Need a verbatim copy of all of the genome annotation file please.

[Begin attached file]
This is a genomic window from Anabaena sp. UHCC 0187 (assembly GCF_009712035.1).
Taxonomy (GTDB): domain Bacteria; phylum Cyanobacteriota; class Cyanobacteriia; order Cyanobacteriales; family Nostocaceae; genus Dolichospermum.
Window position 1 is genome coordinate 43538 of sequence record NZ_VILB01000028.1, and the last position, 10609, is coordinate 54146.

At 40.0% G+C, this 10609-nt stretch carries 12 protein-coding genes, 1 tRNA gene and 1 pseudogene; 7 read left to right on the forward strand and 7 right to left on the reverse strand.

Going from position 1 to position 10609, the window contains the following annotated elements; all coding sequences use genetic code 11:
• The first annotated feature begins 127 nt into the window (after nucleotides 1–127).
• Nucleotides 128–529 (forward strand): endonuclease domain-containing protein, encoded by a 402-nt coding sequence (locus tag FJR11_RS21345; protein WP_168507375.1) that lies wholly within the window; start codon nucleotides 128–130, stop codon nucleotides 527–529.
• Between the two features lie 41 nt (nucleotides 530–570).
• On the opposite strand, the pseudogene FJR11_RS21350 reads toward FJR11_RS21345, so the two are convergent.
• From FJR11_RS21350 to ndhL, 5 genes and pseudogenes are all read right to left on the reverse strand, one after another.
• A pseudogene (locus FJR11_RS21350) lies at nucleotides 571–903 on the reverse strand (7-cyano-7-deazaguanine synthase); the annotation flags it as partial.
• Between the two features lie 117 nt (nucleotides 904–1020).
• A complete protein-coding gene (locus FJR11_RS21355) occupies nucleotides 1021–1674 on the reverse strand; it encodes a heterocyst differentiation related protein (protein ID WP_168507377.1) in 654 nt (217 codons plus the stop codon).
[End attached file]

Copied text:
This is a genomic window from Anabaena sp. UHCC 0187 (assembly GCF_009712035.1).
Taxonomy (GTDB): domain Bacteria; phylum Cyanobacteriota; class Cyanobacteriia; order Cyanobacteriales; family Nostocaceae; genus Dolichospermum.
Window position 1 is genome coordinate 43538 of sequence record NZ_VILB01000028.1, and the last position, 10609, is coordinate 54146.

At 40.0% G+C, this 10609-nt stretch carries 12 protein-coding genes, 1 tRNA gene and 1 pseudogene; 7 read left to right on the forward strand and 7 right to left on the reverse strand.

Going from position 1 to position 10609, the window contains the following annotated elements; all coding sequences use genetic code 11:
• The first annotated feature begins 127 nt into the window (after nucleotides 1–127).
• Nucleotides 128–529 (forward strand): endonuclease domain-containing protein, encoded by a 402-nt coding sequence (locus tag FJR11_RS21345; protein WP_168507375.1) that lies wholly within the window; start codon nucleotides 128–130, stop codon nucleotides 527–529.
• Between the two features lie 41 nt (nucleotides 530–570).
• On the opposite strand, the pseudogene FJR11_RS21350 reads toward FJR11_RS21345, so the two are convergent.
• From FJR11_RS21350 to ndhL, 5 genes and pseudogenes are all read right to left on the reverse strand, one after another.
• A pseudogene (locus FJR11_RS21350) lies at nucleotides 571–903 on the reverse strand (7-cyano-7-deazaguanine synthase); the annotation flags it as partial.
• Between the two features lie 117 nt (nucleotides 904–1020).
• A complete protein-coding gene (locus FJR11_RS21355) occupies nucleotides 1021–1674 on the reverse strand; it encodes a heterocyst differentiation related protein (protein ID WP_168507377.1) in 654 nt (217 codons plus the stop codon).